9.2.4 X Display Management Under CodeBuilder

The xdm(n) program manages a collection of X displays, which may only be on the local host with CodeBuilder. The design of xdm was guided by the needs of X terminals as well as the X Consortium standard XDMCP, the X Display Manager Control Protocol. Xdm provides services similar to those provided by init(1), getty(1) and login(1) on character terminals: prompting for login name and password, authenticating the user, and running a session. When your CodeBuilder system is configured to run the X server with xdm, your users will be presented with a friendly, uniform entry into the X Window system. Xdm has many configuration options which are described in detail in the online xdm manual page. This section will concentrate on configuring CodeBuilder and the X server to be controlled by xdm.

9.3 CodeBuilder X Window Software Overview

This release of the CodeBuilder X Window Software is based on the public release of X11, release 6, from MIT. Its purpose is to provide the necessary tools to allow for the development and display of X applications under CodeBuilder on a Macintosh. To that end, the release contains an X Window server, fonts, a font server, programming libraries, configuration files, and documentation from the X11 R6 release adapted for use under CodeBuilder. Programming and server environments in the OpenLook GUI style, based on Sun Open Look 3.1, are included. The release also includes a suite of public X client applications in source form as a reference aid in program development.

The main display server components provided are:

The CodeBuilder X Window Server
The OpenLook Window Manager and user environment
X11 fonts in Portable Compiled Format and a network font server

The main client development and run-time library components provided are:

The X11 library containing the core of the X protocol
The X Intrinsics toolkit library
The Athena Widget set of buttons, pull-down menus, labels, etc.
The X Miscellaneous Utility used by the Athena widget set
The library supporting a security authorization for client/server connections
The library supporting the Shape, Multi-buffering and MIT-misc. extensions
The library of the Input extension to the protocol supporting alternative input devices
The Xview widget library
The OpenLook graphics library
The Application Protocol Interface library supporting the creation of PEX protocol, version 5.1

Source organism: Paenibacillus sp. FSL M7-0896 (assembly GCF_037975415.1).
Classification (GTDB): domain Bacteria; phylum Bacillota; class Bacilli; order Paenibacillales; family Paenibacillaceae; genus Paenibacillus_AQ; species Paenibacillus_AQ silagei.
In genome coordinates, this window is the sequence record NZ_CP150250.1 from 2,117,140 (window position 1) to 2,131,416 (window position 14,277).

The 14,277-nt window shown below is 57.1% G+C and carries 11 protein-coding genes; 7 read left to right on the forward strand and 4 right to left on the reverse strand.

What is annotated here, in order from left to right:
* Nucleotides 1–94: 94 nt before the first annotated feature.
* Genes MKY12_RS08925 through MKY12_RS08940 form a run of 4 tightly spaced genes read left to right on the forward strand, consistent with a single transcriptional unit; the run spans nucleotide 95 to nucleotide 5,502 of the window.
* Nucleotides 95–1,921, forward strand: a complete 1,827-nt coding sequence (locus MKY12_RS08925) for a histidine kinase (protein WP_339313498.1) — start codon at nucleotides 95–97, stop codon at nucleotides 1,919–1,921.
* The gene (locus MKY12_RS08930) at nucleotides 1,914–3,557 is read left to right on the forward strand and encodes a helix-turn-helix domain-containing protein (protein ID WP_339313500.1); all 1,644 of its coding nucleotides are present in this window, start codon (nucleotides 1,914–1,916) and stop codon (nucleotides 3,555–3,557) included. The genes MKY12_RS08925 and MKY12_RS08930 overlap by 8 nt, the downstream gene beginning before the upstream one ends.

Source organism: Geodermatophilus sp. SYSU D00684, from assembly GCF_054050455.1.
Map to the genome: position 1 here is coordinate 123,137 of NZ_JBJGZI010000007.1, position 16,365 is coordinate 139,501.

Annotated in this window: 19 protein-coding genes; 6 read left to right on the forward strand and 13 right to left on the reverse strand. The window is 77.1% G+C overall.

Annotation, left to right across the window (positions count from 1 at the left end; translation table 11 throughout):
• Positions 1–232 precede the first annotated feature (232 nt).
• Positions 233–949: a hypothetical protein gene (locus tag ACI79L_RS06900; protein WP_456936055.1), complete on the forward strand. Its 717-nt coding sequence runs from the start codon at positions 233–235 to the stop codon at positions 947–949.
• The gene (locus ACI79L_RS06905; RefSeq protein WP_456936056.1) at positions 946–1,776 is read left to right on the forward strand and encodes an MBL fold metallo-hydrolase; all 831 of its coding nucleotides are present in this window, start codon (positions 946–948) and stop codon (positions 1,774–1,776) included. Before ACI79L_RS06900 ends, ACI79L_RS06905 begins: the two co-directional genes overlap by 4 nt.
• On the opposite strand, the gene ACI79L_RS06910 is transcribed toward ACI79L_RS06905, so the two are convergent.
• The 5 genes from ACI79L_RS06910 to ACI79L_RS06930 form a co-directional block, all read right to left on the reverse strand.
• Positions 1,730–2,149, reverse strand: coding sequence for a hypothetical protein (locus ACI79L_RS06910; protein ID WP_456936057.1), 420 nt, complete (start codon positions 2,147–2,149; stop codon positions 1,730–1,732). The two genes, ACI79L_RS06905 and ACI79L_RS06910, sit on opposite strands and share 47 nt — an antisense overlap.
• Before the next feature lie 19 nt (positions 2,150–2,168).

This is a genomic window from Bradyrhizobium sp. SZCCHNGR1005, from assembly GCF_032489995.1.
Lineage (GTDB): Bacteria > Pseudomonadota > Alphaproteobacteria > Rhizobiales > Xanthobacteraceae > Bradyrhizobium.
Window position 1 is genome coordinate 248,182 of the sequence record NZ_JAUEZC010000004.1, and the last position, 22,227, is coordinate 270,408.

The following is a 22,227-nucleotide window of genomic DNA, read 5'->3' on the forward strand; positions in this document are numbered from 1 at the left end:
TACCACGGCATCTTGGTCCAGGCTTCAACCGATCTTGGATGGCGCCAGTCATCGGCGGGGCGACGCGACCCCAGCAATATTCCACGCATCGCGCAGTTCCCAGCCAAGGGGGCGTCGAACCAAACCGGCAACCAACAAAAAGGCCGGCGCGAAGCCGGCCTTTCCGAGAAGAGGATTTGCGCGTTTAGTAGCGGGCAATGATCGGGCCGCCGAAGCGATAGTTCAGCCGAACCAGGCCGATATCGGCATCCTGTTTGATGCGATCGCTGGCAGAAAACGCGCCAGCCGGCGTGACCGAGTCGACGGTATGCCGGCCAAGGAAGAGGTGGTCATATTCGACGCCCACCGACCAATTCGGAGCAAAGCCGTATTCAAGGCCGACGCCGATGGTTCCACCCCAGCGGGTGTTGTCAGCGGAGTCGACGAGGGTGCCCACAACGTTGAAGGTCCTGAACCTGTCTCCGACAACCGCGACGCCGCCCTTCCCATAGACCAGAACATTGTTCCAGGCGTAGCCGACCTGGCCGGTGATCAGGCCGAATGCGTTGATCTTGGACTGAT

The Xlib-level C interface library to the PEX protocol, version 5.1
The library of X Display Manager Control Protocol routines
The configuration system for generating Makefiles
A source distribution of MIT client and demonstration programs

The software in this release is contained on CD-ROM. When installed, the X11 software will reside in the following directories after the installation:

X11 library archive files (libX*.a)
X11 configuration files, fonts and application default resource files
X11 executable files
X11 include files for application development
X11 manual pages
include files for OpenLook application development

9.3.1 Preparing Your Macintosh Control Panels

When launched, the X server will configure itself based on the settings in the Monitors, Sound, Mouse, and Keyboard Control Panels. The X server's performance characteristics can be tuned in the CodeBuilder Controls control panel.

You must visit the Monitors control panel prior to running the X server. Open your Monitors control panel and select anything but the 4 or 16 Colors or Grays setting.

Figure 36. The Monitors Control Panel

In a multi-screen or video mirroring configuration, the X server runs on the main screen (the screen containing the menu bar).

You are prevented from changing the monitor characteristics while the X server is running. Doing so will cause the X server to exit abruptly.

Open your Mouse control panel and review your mouse tracking and double-click rate. The X server obeys the settings in this control panel and ignores requests from X clients to change mouse characteristics.

Figure 37. The Mouse Control Panel

Open your Keyboard control panel and review your keyboard repeat rate and delay, if any. The X server obeys the settings in this control panel and ignores requests from X clients to change keyboard repeat frequency.